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Specialist care for young woman rapidly deteriorating with rare illness (01HDC11283)

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(01HDC11283, 10 December 2002)

Public hospital ~ Haematology ~ System for labelling blood products ~ Rare disorder ~ Pain relief ~ Breaking bad news ~ Rights 4(1), 4(3), 6(1)(a)

A complaint was made by a woman about the services her 26-year-old sister received from a public hospital. The complaint was that hospital staff:

1)  did not provide adequate information about the patient's diagnosis (of the rare disorder thrombotic thrombocytopenic purpura) and changes in her condition;
2)  provided information about the patient's illness in an inappropriate manner;
3) supplied files and plasma labelled with someone else's name for use in the patient's treatment;
4)  gave the patient no assistance with toileting;
5) did not note or act quickly enough on the patient's deteriorating condition; and
6) did not provide appropriate pain relief.

The Commissioner held that the public hospital breached Right 4(1) by not having a system in place to ensure that blood products were correctly labelled, and breached Right 4(3) because it was not appropriate for nursing staff to give the patient a complex information sheet about her illness at 2am, even if she was awake; and it failed to assist the patient with toileting when she had requested help and clearly required it.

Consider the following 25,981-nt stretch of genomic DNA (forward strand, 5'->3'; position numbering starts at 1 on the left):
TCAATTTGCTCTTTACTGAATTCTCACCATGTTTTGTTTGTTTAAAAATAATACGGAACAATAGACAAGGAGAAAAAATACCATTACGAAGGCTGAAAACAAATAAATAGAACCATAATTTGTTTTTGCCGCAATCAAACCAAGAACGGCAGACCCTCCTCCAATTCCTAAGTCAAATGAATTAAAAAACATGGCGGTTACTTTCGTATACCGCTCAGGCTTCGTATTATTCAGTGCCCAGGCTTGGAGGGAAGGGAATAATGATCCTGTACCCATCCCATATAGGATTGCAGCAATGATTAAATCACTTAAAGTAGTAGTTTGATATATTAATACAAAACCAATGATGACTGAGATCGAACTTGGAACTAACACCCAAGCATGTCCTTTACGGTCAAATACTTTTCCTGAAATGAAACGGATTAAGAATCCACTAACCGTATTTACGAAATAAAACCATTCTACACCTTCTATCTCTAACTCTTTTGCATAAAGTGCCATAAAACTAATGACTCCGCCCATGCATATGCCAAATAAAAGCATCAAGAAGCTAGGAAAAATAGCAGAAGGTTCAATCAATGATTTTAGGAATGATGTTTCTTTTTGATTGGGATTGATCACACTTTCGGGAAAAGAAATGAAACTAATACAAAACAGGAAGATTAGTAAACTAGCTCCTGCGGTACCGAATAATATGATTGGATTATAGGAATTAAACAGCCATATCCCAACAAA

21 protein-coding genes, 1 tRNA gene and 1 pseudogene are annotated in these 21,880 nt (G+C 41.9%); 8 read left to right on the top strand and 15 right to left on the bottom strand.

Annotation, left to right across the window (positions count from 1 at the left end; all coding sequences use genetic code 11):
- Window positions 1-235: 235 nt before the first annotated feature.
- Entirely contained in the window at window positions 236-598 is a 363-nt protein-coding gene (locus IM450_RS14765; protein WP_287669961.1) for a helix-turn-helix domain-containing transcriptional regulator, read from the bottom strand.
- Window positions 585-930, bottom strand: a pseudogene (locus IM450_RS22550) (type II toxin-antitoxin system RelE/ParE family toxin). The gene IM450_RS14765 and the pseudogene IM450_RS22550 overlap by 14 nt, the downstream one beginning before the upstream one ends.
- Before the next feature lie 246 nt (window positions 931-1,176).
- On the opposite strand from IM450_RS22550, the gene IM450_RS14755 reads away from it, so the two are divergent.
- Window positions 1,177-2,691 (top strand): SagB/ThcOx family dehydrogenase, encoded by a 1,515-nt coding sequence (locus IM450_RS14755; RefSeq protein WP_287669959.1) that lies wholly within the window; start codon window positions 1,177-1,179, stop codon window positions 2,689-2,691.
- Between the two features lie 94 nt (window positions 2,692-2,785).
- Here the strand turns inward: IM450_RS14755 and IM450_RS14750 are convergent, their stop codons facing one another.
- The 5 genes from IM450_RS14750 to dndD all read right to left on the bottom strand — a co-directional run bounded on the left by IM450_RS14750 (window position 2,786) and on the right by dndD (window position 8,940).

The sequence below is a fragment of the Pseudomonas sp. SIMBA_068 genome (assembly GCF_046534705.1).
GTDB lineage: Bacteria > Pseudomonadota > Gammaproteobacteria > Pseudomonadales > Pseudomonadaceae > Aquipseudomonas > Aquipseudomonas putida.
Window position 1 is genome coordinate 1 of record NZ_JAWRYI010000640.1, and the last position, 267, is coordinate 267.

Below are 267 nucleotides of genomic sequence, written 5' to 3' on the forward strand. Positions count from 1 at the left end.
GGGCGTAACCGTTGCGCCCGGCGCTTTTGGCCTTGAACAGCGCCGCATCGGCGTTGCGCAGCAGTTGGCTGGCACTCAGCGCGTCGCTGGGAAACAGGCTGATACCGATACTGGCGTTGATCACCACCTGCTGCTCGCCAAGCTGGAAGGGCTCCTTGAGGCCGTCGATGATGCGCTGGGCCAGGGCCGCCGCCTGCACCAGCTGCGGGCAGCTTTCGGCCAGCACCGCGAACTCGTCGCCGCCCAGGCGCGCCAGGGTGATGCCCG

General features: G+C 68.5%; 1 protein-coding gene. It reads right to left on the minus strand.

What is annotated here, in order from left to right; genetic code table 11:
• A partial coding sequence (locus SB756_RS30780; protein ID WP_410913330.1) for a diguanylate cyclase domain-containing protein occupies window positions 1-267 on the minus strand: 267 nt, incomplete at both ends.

One haematologist breached Right 4(1) because he failed to ensure that his oral instructions were carried out appropriately. The hospital did not breach Right 4(1) in this matter because, in the absence of any reason for concern, the hospital is not responsible for ensuring that senior clinicians communicate orders correctly and check that their orders are carried out appropriately.

There was no breach of Right 4(1) by the specialists as: (1) even though the blood products had been incorrectly labelled, the specialists ensured that the correct blood product was administered; (2) the treatment provided was appropriate and administered within reasonable time frames given that the patient's deterioration was rapid; and (3) the pain relief was appropriate since any stronger pain relief could have hindered assessment of the patient's neurological status. There was no breach of Right 6(1)(a) by the specialists with respect to the information provided to the patient, as it was as clear and appropriate as possible in the circumstances of her complex and rapidly changing condition.

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